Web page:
Shakespeare's sonnets, or simply The Sonnets comprise a collection of 154 poems in sonnet form written by William Shakespeare that deal with such themes as love, beauty, politics, and mortality. The poems were probably written over a period of several years. All but two first appeared in a 1609 collection; numbers 138 ("When my love swears that she is made of truth") and 144 ("Two loves have I, of comfort and despair") had previously been published in a 1599 miscellany entitled The Passionate Pilgrim.
The Sonnets were published under conditions that have become unclear to history. For example, there is a mysterious dedication at the beginning of the text wherein a certain "Mr. W.H." is described as "the only begetter" of the poems by the publisher Thomas Thorpe, but it is not known who this man was. (A popular contender is Henry Wriothesley, 3rd Earl of Southampton, right.) Also, although the works were written by William Shakespeare, it is not known if the publisher used an authorized manuscript from him, or an unauthorized copy.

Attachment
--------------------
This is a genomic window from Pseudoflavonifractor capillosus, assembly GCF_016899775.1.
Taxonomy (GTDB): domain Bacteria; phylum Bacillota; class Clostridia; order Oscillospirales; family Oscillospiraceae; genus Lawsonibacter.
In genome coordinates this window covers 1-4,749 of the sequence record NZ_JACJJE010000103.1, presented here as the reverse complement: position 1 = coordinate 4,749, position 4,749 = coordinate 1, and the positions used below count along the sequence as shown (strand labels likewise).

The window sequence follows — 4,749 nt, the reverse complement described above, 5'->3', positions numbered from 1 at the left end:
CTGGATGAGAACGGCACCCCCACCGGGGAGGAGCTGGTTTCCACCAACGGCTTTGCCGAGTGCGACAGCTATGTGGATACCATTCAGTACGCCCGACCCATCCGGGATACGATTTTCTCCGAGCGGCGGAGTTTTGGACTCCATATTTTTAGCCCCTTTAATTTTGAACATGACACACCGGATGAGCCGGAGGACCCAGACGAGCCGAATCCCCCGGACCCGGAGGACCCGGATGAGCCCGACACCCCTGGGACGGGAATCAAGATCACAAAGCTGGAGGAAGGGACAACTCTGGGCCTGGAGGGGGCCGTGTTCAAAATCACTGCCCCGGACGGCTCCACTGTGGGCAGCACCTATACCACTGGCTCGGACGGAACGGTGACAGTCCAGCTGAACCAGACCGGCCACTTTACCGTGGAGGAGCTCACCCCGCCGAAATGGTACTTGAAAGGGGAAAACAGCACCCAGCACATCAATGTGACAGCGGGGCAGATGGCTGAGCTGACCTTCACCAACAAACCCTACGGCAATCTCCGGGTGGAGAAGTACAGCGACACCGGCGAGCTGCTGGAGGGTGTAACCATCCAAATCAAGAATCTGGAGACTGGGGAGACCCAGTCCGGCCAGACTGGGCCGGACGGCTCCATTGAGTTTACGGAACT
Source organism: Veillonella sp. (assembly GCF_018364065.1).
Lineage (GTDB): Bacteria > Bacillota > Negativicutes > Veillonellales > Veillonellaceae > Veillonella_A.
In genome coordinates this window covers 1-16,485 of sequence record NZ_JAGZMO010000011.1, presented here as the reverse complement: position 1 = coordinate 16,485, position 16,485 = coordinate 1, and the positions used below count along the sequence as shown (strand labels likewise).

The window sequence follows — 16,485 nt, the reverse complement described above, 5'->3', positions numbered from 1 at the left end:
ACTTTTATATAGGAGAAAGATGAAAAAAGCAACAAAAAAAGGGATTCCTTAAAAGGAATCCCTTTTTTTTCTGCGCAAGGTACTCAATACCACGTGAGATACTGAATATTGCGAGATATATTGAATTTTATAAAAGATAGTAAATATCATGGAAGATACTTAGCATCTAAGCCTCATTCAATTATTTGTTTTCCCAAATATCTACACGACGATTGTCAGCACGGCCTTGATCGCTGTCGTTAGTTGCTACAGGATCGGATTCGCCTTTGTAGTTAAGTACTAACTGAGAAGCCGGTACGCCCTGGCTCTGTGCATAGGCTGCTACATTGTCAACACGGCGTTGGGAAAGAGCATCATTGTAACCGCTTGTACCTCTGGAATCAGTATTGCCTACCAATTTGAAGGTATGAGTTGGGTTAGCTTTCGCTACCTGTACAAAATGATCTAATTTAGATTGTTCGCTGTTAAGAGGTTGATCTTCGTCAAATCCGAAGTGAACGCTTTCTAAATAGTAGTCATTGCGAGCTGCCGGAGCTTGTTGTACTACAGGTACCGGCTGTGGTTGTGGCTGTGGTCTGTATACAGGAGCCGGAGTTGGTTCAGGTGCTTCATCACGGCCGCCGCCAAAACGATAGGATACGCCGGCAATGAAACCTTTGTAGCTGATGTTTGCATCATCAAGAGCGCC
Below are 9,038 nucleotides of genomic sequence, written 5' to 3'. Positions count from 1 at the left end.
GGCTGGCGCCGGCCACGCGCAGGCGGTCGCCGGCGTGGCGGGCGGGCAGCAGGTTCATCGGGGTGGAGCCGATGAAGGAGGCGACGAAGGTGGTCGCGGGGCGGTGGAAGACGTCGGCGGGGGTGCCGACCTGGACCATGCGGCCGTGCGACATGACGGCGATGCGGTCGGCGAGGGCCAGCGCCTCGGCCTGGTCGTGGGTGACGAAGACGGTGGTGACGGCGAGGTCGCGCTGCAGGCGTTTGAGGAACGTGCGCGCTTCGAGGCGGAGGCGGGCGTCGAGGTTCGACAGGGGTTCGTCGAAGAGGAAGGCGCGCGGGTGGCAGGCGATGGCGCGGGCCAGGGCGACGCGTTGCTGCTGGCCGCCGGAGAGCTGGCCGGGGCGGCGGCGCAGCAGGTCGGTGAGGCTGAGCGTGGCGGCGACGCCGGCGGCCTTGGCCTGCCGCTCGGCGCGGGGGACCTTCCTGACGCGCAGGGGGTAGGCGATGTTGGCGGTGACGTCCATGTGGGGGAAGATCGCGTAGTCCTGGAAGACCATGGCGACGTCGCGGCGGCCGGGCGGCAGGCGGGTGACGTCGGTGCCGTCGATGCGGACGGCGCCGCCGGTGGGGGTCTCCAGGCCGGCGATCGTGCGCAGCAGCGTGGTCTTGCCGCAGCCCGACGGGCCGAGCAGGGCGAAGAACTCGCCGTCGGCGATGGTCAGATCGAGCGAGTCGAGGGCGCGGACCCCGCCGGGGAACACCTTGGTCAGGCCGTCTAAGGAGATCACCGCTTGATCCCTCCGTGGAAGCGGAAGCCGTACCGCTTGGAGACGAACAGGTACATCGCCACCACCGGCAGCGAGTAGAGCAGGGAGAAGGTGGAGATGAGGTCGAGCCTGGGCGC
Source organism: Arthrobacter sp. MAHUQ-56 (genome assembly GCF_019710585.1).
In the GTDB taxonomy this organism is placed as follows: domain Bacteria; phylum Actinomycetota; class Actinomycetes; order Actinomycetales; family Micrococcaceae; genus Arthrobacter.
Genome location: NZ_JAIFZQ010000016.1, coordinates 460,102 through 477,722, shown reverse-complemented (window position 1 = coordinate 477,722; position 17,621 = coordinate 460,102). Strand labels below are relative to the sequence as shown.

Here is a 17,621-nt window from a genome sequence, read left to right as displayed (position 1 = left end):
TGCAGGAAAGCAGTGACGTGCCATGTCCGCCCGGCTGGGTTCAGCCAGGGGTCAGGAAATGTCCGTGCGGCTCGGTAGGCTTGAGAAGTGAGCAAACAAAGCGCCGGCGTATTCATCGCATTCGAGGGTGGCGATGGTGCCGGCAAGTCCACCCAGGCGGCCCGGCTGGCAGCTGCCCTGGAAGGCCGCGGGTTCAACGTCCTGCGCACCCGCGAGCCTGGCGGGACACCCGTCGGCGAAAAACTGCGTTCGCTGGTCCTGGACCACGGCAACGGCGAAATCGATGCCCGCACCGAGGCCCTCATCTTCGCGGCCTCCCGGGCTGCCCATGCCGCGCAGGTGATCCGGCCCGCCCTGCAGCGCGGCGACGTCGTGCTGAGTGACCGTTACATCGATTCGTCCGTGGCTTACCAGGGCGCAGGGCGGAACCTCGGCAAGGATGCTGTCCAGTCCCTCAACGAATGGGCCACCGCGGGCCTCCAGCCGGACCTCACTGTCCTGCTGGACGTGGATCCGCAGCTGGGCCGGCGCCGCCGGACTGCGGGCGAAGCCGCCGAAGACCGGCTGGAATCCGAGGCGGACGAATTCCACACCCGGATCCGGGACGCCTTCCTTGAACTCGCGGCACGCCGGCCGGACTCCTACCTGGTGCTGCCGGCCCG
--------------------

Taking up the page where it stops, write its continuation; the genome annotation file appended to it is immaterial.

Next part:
For God's sake, let us sit upon the ground
And tell sad stories of the death of kings:
How some have been depos'd, some slain in war,
Some haunted by the ghosts they have depos'd,
Some poison'd by their wives, some sleeping kill'd;
All murder'd: for within the hollow crown
That rounds the mortal temples of a king
Keeps Death his court.
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